John: Something to understand with these, again, important in all annuities, understand the fees that you’re in. And while typically… Again, I hate using the word, but we have to. Older contracts, we haven’t seen fees in these, but there are some newer ones where they are having some fees within the contract. And the way that they explain that is, hey, if we put this fee in here, well actually, there’s more growth potential on your crediting methods.


John: So just understand if you’re looking at any of these, like anything, you want to look at the surrender period, you want to look at the surrender charge, you want to look at the fees. I mean, those are three important things to look at in any annuity contract, and especially with these.


Nick: So in general, the term index annuity really comes from the structure of how they credit growth inside of these contracts. One of the most popular indexes that are used in these sorts of contracts is the S&P 500. And the way that the contracts essentially work is they will offer different indexes that they will provide crediting towards, and use that index as the barometer for how it works.


Nick: So just to super simplify it, what’ll happen is they’ll say, okay, there are different rates and John’s going to different sorts of structures and John’s going to kind of get into that. But they’ll say, okay, between the time that you open this contract and a year from that period of time, we’re going to track the index. In this case, we can call it the S&P 500. We’re going to track the performance of that index over time and then we’re going to give you a percentage of the performance of that index. And that percentage can change for year to year, and they declare it on each anniversary.


Nick: And so that’s what provides you with the upside within that contract. However, and this is the reason that many people will use this sort of contract is, if the S&P 500, in this example, let’s say it drops 10 or 15% between now and 12 months from now, you’re not going to participate in that down portion, that downside, you’re just not going to get credited anything. So essentially what ends up happening is that you’re flat for the year.


Nick: So when these things talk about not having the downside or protecting your principal, that’s what they’re referring to. So if the S&P 500 is up 10%, you’ll get a percentage of that growth and John, we’ll talk a little bit about how they may credit that. However, if it’s down 10%, you’re just going to not lose any money that year. It’s going to be flat.


Nick: So that’s the general principle of how it works and which index is used, how much they credit, that’s all the due diligence that happens when people choose which contract to go with, but in a very basic sense, that’s how it works.


John: Yeah. And to really explain it, I think, let’s give an example of that. So if you’re in a participation rate, and let’s say you start with $100,000, and like Nick said, the most popular one is the S&P 500. And by participation rate, let’s say it’s 50%. So what that means is you’re going to get 50% of the S&P 500 on the upside. So if you’re in contract January 1, 2021, they’ll look at the S&P 500 on January 1, 2022. If the S&P 500 has gone up let’s say, 20%, your contract is going to credited 10%. Again, that’s 50% of the 20% gain. So if you start out with 100,000, your account is now at 110, okay?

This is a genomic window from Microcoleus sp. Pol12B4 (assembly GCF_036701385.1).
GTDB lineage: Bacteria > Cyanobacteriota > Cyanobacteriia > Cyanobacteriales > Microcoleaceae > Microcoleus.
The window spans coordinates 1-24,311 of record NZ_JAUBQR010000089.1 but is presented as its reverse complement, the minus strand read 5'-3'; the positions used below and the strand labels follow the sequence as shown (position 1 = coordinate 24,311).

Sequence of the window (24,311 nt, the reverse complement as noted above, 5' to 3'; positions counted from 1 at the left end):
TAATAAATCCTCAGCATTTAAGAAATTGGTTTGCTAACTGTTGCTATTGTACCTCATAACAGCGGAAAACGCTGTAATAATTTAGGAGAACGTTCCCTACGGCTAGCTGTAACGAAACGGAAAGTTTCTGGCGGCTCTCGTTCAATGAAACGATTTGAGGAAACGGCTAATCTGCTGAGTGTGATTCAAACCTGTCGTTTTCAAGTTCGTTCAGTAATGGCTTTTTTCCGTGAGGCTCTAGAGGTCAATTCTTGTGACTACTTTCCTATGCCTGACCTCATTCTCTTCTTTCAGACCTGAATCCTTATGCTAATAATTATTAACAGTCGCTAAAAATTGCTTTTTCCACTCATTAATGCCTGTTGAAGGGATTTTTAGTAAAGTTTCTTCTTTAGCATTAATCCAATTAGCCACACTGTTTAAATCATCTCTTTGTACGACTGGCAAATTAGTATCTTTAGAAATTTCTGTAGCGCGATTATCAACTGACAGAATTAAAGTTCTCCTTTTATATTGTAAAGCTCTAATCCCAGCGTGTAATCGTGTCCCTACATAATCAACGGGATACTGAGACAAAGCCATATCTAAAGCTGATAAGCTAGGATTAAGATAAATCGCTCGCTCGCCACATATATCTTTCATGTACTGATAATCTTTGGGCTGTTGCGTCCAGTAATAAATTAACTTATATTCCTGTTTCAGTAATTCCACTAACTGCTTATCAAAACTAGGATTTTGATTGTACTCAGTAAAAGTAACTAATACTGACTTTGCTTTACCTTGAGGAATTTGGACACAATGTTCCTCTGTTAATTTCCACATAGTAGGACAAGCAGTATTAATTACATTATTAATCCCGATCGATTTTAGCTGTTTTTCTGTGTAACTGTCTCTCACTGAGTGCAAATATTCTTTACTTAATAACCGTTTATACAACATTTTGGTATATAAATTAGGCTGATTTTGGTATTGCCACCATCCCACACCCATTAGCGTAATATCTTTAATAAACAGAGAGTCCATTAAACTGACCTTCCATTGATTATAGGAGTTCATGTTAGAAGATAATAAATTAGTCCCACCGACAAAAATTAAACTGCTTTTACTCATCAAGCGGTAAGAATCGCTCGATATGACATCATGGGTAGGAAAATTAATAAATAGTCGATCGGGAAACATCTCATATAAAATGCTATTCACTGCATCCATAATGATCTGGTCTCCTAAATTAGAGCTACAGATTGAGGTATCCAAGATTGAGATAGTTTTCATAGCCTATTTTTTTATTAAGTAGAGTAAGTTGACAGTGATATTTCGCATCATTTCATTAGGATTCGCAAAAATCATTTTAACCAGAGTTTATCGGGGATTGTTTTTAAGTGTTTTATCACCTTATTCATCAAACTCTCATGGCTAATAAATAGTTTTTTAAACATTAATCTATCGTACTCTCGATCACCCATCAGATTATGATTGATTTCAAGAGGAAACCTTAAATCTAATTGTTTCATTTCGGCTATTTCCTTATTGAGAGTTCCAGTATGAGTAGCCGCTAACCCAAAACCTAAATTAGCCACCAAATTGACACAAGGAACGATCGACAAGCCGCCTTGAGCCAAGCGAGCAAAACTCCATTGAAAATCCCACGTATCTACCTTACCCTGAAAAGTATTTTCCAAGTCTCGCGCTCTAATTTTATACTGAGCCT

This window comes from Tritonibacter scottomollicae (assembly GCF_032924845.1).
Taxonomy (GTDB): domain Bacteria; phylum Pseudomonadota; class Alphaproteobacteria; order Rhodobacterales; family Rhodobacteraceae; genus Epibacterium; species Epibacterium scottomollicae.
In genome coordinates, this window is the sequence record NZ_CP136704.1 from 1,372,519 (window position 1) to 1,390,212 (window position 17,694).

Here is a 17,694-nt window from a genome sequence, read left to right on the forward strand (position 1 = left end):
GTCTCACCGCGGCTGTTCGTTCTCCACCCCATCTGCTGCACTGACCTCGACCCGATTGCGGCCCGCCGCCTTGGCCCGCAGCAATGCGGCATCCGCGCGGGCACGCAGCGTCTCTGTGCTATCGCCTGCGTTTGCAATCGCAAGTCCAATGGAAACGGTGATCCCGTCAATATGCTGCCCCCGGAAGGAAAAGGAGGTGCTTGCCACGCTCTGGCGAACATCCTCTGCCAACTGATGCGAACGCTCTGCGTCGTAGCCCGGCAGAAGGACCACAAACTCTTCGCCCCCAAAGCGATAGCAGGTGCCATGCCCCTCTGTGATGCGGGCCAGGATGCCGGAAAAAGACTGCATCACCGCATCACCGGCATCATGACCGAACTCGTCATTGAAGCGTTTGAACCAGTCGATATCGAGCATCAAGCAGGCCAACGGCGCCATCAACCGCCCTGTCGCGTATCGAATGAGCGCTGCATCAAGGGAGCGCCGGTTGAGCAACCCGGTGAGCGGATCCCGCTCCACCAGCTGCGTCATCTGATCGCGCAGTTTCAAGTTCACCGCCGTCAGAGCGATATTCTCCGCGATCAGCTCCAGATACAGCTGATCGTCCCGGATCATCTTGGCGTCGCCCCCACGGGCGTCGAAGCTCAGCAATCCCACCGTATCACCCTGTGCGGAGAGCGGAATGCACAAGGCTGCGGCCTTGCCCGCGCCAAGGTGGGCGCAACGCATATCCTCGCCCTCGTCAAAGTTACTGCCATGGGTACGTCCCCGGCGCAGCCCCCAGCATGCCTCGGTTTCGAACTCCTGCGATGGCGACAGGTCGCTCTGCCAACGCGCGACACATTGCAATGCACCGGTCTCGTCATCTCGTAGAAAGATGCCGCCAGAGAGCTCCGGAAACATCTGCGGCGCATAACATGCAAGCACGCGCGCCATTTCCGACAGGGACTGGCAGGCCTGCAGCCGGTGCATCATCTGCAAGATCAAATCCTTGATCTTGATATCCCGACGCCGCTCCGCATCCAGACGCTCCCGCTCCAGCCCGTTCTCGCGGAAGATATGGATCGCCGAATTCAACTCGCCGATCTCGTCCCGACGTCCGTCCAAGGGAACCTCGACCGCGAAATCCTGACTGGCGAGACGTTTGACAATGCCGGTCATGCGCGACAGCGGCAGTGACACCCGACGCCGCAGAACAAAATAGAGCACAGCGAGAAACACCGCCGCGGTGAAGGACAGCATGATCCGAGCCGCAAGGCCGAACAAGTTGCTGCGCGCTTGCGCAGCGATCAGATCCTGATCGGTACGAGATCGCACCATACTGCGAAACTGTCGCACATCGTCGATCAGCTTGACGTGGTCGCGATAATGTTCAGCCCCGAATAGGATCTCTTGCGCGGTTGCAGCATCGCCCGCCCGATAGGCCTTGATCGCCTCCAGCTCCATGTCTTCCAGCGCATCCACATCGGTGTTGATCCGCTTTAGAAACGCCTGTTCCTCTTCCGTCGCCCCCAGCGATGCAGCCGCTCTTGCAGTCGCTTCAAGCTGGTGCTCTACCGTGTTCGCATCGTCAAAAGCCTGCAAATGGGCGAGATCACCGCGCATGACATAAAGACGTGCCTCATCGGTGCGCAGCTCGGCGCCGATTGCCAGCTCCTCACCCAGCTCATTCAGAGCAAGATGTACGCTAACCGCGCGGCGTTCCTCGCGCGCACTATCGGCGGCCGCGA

John: A benefit to this is that actually your 110 now is your new floor. So when you get credited, that’s actually your floor moving forward. So, example, let’s say year two, you’re still in a 50% participation in the S&P, S&P goes down negative 10. You’re year two, basically what’s going to happen now is the 110 is now your floor, you stay at 110. Now you move on to year three to see what the S&P 500 does.


John: So that’s one crediting method, participation rate. They also have a cap rate. So, that’s kind of like a ceiling. So, you could have an S&P 500, again, index that you’re monitoring or are kind of shadowing. And your cap is 6%. So what that means is, you’re going to get up to 6% of the S&P 500 growth. So same example, 100,000, let’s say you have a 6% cap. The S&P goes up 20%, in this scenario, you only get 6% because that’s your ceiling, okay? So basically 6% your cap, that’s all you’re going to get that a hundred thousand now, after the one year, it’s going to be at 106, because you got 6%. Year two, again, S&P drops, you stay at your 106.


John: So, just important to understand the different crediting methods. There’s one more called a spread. This is kind of like a fee, but it’s only taken off if there’s gain. So a spread could be like 1.5%. And again, let’s use the S&P 500. If it goes up by 7%, they take 1.5% off of that gain. In the same idea. You get the credit for that year, it locks in your balance at that point in time, and that’s kind of your new floor.


John: So important just to understand you have participation rate, cap rate, and a spread. Those are the most popular, they’re not the only ones. There’s actually a lot more, but those are the three that we typically see. We don’t have enough time today to really go through each one, but those are the most common. And I’d say kind of when we’re using these strategies, those are typically the ones that we use, because they’re just simple to understand.